Success Stories

The Redevelopment Authority of the City of Duquesne

The Redevelopment Authority of the City of Duquesne manages the three-city enterprise zone after local referrals.

Keystone Basement Systems & Structural Repair, Inc

They acquired property at 205 Thirty-First Street in the Christy Park Section of McKeesport through the Enterprise Zone program. With a $100 Enterprise Zone loan that matched a PNC Bank loan and owner equity, they were able to acquire and renovate this property. This company relocated from Wilkins Township to McKeesport.

"We're a full-service basement waterproofing, structural repair and mold remediation company," Keystone president Aaron Stull said. "With an emphasis on continuous learning, our engineers and employees stay on the cutting edge of basement technology and the removal and remediation of toxic black mold and mildew. This is a great property for us. The Enterprise Zone loan process was quick and easy and was an important factor in our decision to move to McKeesport."

Book Country

The Enterprise Zone's low-interest financing package played an important role in Book Country becoming one of the top bargain book wholesalers in the U.S. and most importantly, becoming one of the largest employers in McKeesport and surrounding areas.

In 2003, Richard and Sandy Roberts purchased the assets of a small bargain book wholesaler located in McKeesport. They were drawn to the company because of its unique distribution channels that enabled Book Country to discreetly sell publishers "return" books at a deep discount, flea market and other bargain channels, all of which operated outside of the publishers' core sales channels.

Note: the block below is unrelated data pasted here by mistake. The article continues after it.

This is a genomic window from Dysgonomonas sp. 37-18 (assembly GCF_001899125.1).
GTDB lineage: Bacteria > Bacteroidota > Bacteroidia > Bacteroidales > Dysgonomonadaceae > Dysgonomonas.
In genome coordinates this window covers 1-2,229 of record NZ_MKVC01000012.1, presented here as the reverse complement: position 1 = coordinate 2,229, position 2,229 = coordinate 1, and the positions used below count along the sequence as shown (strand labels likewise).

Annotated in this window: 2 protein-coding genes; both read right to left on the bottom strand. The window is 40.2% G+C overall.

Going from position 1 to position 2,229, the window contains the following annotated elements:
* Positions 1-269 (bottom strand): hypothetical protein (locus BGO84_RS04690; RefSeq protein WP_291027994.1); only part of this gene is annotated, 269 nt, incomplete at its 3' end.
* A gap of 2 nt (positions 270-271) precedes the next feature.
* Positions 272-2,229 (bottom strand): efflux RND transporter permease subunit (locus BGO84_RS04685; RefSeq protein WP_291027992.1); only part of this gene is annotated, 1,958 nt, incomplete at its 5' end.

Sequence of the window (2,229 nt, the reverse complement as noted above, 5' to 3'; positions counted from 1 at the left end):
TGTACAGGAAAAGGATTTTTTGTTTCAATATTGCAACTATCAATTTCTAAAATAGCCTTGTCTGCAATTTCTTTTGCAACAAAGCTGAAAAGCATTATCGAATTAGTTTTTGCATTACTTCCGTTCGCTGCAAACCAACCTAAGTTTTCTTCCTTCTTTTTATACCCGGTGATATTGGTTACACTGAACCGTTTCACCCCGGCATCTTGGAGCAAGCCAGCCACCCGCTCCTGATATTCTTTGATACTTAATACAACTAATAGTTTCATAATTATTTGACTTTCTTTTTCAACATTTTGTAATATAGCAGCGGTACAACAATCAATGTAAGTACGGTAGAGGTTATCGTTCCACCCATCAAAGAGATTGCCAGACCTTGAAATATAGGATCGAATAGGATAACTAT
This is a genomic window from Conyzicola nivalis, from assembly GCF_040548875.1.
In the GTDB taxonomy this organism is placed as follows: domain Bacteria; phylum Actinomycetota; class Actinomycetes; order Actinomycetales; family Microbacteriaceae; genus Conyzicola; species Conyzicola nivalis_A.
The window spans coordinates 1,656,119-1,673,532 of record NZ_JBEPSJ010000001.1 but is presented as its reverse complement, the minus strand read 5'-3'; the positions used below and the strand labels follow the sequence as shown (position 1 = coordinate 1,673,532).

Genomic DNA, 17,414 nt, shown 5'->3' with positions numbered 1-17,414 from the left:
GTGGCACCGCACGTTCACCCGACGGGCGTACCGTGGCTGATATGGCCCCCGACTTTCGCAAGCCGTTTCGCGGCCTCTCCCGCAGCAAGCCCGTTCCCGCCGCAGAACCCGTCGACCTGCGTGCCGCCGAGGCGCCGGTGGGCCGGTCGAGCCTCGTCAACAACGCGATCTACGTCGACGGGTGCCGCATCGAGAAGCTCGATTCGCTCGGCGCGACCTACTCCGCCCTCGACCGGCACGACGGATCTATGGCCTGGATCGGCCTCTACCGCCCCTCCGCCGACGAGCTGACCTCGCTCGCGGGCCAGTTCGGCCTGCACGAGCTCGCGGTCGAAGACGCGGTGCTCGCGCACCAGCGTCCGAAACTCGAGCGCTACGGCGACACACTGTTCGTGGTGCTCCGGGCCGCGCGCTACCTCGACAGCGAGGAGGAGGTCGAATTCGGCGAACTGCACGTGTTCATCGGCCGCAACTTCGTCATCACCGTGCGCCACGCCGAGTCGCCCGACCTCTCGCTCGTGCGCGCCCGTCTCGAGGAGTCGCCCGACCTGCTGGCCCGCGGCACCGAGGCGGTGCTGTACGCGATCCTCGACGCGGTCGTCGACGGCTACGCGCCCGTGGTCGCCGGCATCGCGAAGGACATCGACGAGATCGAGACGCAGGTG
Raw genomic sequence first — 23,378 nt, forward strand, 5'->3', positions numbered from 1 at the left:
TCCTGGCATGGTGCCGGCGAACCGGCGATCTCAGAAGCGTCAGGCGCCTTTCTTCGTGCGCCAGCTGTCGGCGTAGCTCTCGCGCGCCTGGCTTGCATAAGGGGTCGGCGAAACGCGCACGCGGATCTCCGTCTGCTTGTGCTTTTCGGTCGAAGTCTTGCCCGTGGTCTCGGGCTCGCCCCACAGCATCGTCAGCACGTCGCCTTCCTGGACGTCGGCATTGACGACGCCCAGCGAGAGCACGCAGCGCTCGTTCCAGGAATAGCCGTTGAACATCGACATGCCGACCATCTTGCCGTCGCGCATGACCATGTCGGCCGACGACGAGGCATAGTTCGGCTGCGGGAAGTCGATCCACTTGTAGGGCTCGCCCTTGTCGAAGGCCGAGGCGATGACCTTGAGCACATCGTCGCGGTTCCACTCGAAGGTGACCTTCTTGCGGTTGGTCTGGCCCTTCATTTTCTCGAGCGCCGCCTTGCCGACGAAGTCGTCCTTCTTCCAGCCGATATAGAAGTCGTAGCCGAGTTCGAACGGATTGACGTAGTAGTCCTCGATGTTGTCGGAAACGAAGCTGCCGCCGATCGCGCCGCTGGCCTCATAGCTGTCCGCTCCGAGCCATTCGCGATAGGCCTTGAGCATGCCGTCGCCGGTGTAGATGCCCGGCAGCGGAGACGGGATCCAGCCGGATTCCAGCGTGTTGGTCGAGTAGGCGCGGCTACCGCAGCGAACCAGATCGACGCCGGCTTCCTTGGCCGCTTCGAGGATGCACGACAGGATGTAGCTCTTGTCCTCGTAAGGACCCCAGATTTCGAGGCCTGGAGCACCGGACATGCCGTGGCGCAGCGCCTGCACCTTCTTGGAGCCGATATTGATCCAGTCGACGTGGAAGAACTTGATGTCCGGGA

The Roberts family devised an innovative business plan that exploited Book Country's proprietary distribution channels to solicit new publishers who had previously shredded their returns. The pitch was that Book Country would create a new income source for publishers.

At the time of the Roberts family's purchase, Book Country sales were less than $5 million, and the company employed 19 people. Armed with a well-thought business plan, they sought Enterprise Zone financing in the amount of $450,000 to acquire computers, develop inventory control software, purchase forklifts, and expand their inventory space with an additional 66,000 square feet. They transformed their business into a wholesale bargain bookselling powerhouse.